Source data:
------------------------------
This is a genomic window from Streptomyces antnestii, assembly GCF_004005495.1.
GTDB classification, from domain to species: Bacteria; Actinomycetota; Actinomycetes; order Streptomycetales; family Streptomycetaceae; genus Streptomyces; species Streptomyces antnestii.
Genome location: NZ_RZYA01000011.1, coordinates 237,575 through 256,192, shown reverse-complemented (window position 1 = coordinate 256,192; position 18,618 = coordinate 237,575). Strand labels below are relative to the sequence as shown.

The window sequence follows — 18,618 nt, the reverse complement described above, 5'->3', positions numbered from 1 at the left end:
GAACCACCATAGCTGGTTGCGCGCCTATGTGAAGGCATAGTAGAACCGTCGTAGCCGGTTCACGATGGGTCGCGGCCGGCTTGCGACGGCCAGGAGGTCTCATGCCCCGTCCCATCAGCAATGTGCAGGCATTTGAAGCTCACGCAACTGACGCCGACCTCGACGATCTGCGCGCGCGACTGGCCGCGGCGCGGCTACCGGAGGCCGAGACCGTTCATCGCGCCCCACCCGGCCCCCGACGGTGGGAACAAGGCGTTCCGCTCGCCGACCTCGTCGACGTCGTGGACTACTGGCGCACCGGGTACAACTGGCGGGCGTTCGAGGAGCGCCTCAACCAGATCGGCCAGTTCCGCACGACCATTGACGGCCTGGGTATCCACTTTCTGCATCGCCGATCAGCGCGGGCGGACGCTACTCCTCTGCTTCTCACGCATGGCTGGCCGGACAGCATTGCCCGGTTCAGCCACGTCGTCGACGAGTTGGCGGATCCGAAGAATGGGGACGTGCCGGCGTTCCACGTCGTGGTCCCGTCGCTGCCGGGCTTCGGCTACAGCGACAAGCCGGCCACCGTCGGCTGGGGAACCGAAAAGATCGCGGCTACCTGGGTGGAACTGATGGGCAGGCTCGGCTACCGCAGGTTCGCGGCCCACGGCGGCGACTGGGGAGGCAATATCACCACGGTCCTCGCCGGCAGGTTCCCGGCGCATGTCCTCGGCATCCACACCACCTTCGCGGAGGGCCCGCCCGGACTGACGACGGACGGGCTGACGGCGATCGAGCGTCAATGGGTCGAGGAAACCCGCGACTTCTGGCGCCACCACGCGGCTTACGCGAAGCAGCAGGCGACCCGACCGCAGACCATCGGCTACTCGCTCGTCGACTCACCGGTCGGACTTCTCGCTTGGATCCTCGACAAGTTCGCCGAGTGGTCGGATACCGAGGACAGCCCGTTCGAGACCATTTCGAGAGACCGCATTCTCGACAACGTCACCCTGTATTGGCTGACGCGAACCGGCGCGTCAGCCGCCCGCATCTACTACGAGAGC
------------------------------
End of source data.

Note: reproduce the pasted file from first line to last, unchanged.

This is a genomic window from Streptomyces antnestii, assembly GCF_004005495.1.
GTDB classification, from domain to species: Bacteria; Actinomycetota; Actinomycetes; order Streptomycetales; family Streptomycetaceae; genus Streptomyces; species Streptomyces antnestii.
Genome location: NZ_RZYA01000011.1, coordinates 237,575 through 256,192, shown reverse-complemented (window position 1 = coordinate 256,192; position 18,618 = coordinate 237,575). Strand labels below are relative to the sequence as shown.

The window sequence follows — 18,618 nt, the reverse complement described above, 5'->3', positions numbered from 1 at the left end:
GAACCACCATAGCTGGTTGCGCGCCTATGTGAAGGCATAGTAGAACCGTCGTAGCCGGTTCACGATGGGTCGCGGCCGGCTTGCGACGGCCAGGAGGTCTCATGCCCCGTCCCATCAGCAATGTGCAGGCATTTGAAGCTCACGCAACTGACGCCGACCTCGACGATCTGCGCGCGCGACTGGCCGCGGCGCGGCTACCGGAGGCCGAGACCGTTCATCGCGCCCCACCCGGCCCCCGACGGTGGGAACAAGGCGTTCCGCTCGCCGACCTCGTCGACGTCGTGGACTACTGGCGCACCGGGTACAACTGGCGGGCGTTCGAGGAGCGCCTCAACCAGATCGGCCAGTTCCGCACGACCATTGACGGCCTGGGTATCCACTTTCTGCATCGCCGATCAGCGCGGGCGGACGCTACTCCTCTGCTTCTCACGCATGGCTGGCCGGACAGCATTGCCCGGTTCAGCCACGTCGTCGACGAGTTGGCGGATCCGAAGAATGGGGACGTGCCGGCGTTCCACGTCGTGGTCCCGTCGCTGCCGGGCTTCGGCTACAGCGACAAGCCGGCCACCGTCGGCTGGGGAACCGAAAAGATCGCGGCTACCTGGGTGGAACTGATGGGCAGGCTCGGCTACCGCAGGTTCGCGGCCCACGGCGGCGACTGGGGAGGCAATATCACCACGGTCCTCGCCGGCAGGTTCCCGGCGCATGTCCTCGGCATCCACACCACCTTCGCGGAGGGCCCGCCCGGACTGACGACGGACGGGCTGACGGCGATCGAGCGTCAATGGGTCGAGGAAACCCGCGACTTCTGGCGCCACCACGCGGCTTACGCGAAGCAGCAGGCGACCCGACCGCAGACCATCGGCTACTCGCTCGTCGACTCACCGGTCGGACTTCTCGCTTGGATCCTCGACAAGTTCGCCGAGTGGTCGGATACCGAGGACAGCCCGTTCGAGACCATTTCGAGAGACCGCATTCTCGACAACGTCACCCTGTATTGGCTGACGCGAACCGGCGCGTCAGCCGCCCGCATCTACTACGAGAGC